Holding Medvedev to His Words
Dmitry Medvedev, the man Vladimir Putin has appointed to be elected as Russia's president next Sunday, is so slavishly devoted to his patron that he has begun imitating his physical quirks. That includes "how he lays his hands on the table or how he stresses key words in speeches," not to mention walking with "fast and abrupt steps," according to the Reuters journalist Oleg Shchedrov.
Medvedev presumably won't be exercising his power as president to dismiss the prime minister -- the position Putin is about to assume -- anytime soon. Yet the diminutive 42-year-old former law professor has been making some interesting statements the past couple of weeks. For example: "Russia is a country of legal nihilism. No European country can boast such a universal disregard for the rule of law."
Or: "Freedom is inseparable from the actual recognition by the people of the power of law. The supremacy of the law should become one of our basic values." Or: "One of the key elements of our work in the next four years will be ensuring the independence of our legal system from the executive and legislative branches of power."
It's hard to believe that Medvedev could mean this. After all, the man he is to succeed has, according to estimates by Russian and Western analysts, accumulated a $40 billion fortune while in office, ranging from shares in Russian energy companies to an apartment in Paris. On his watch, 14 journalists -- almost all of them Kremlin critics -- have been murdered, but none of the killers has been brought to justice. Relations with Britain are icy, thanks to Putin's refusal to act on Scotland Yard's case against the former KGB agent it says poisoned a Putin critic in London.
But criminality isn't limited to the Kremlin; it may be Russia's single greatest problem. Average citizens are frustrated by everything from the bribes necessary to obtain simple services to the extortion practiced by police and the susceptibility of judges to payoffs, as well as political orders. Promising the rule of law -- even if he doesn't apply it to Putin and his circle -- may be the juiciest pre-election promise Medvedev can make.
In any case, his pledge was seized upon by Lev Ponomarev, the courageous and pragmatic leader of the Russian movement For Human Rights, which is fighting an uphill battle to retard the country's return to Soviet-style lawlessness. Ponomarev was in Washington this month to lobby the Bush administration and the presidential campaigns; as he explained it, Russia's presidential transition offers a rare opportunity for outsiders to press Moscow to adhere to basic international standards.
"I don't have any big illusions," Ponomarev told me. "I think Mr. Medvedev is just another face of Mr. Putin. On the other hand it provides an opportunity to follow up on the rhetoric about the rule of law. If Mr. Medvedev says A, maybe it is possible to pressure him to say B. What can B be? It can be specific steps for restoring and enforcing legal norms."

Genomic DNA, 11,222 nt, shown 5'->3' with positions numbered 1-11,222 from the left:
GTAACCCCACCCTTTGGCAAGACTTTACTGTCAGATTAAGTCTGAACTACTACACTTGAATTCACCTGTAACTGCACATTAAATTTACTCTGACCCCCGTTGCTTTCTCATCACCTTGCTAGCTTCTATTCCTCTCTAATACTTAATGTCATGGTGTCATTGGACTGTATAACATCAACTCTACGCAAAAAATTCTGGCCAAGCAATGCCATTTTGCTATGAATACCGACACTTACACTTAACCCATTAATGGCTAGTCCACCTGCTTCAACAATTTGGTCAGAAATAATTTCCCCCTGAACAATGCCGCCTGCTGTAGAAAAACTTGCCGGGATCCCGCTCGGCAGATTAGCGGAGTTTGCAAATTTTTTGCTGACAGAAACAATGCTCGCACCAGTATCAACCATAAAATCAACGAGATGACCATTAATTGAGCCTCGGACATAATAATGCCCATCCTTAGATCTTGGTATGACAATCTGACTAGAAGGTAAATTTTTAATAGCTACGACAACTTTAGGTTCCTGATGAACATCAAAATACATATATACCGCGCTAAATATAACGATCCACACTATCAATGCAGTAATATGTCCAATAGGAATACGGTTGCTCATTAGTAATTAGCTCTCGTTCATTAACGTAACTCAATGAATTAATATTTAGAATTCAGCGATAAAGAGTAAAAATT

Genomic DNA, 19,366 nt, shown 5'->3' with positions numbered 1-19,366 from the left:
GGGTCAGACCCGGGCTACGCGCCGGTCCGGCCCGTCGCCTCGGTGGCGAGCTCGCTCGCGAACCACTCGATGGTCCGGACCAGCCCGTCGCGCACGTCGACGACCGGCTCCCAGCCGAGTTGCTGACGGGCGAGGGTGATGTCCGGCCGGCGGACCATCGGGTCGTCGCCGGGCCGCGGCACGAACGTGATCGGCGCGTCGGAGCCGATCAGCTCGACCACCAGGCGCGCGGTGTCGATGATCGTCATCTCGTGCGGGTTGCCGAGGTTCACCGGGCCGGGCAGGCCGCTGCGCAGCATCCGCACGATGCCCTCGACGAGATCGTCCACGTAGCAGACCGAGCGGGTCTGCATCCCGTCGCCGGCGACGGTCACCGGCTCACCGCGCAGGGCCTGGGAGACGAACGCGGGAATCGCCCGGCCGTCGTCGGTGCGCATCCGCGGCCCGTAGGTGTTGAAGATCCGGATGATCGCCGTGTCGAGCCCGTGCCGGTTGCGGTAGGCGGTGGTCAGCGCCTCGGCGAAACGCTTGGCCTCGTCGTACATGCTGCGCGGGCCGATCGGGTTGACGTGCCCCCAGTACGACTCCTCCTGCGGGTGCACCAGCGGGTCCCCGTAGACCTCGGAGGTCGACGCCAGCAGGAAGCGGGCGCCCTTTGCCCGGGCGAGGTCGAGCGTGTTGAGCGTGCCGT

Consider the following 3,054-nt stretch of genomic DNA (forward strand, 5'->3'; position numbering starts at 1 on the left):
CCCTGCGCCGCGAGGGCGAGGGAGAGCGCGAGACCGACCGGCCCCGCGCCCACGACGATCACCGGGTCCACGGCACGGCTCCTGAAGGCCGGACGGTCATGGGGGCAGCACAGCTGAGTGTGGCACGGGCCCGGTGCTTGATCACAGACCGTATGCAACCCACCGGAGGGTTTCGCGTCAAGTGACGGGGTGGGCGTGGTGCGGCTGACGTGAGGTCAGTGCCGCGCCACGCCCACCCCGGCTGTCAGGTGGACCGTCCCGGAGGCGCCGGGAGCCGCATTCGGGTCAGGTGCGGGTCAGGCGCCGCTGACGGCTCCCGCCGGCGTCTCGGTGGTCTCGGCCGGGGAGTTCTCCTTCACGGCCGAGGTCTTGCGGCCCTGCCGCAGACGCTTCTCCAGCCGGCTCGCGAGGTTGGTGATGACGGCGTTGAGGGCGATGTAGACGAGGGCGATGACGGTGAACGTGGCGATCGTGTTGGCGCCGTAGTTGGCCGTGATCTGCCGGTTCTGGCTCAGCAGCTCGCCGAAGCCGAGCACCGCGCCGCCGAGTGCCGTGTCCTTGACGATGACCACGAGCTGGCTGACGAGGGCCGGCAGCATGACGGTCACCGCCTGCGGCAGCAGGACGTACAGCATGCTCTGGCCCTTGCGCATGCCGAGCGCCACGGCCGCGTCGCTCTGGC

Ponomarev said that President Bush and his successor can start by pushing Medvedev to stop using the law as an instrument of political repression. That would mean ending such practices as the prosecution of liberal academics on bogus espionage charges; the involuntary commitment of opposition activists to psychiatric wards, or their draft into the military; and the campaigns against human rights and other civil society groups based on supposed tax violations or breaches of local ordinances.
Next comes what Ponomarev called "the torture camps": a re-emerging gulag of some 50 prison colonies, closed to the outside world, where prisoners are subjected to systematic violence and abuse. Ponomarev's group has documented these practices in photographs and videos smuggled out of the camps, many of which are controlled by the same officials or clans that managed them in the Soviet era.
Finally, there is the legal persecution of those who report such truths. On Friday, state prosecutors brought criminal charges against Ponomarev himself, claiming that he had slandered Gen. Yuri Kalinin, the head of the prison camp system. Ponomarev's travel documents were also revoked; his lawyers believe he is being punished for speaking out in the United States.
"It seems to me that a country that is a member of the G-8," the group of rich democracies that Russia was allowed into a decade ago, "cannot afford to have political prisoners and to have torture in its prison camps," Ponomarev said to me. It also shouldn't be allowed to prosecute human rights activists who try to promote the rule of law. Medvedev ought to be asked by President Bush and other Western leaders to explain how his talk of ending "legal nihilism" squares with the charges against Ponomarev -- before the new president gets his first invitation to a G-8 summit.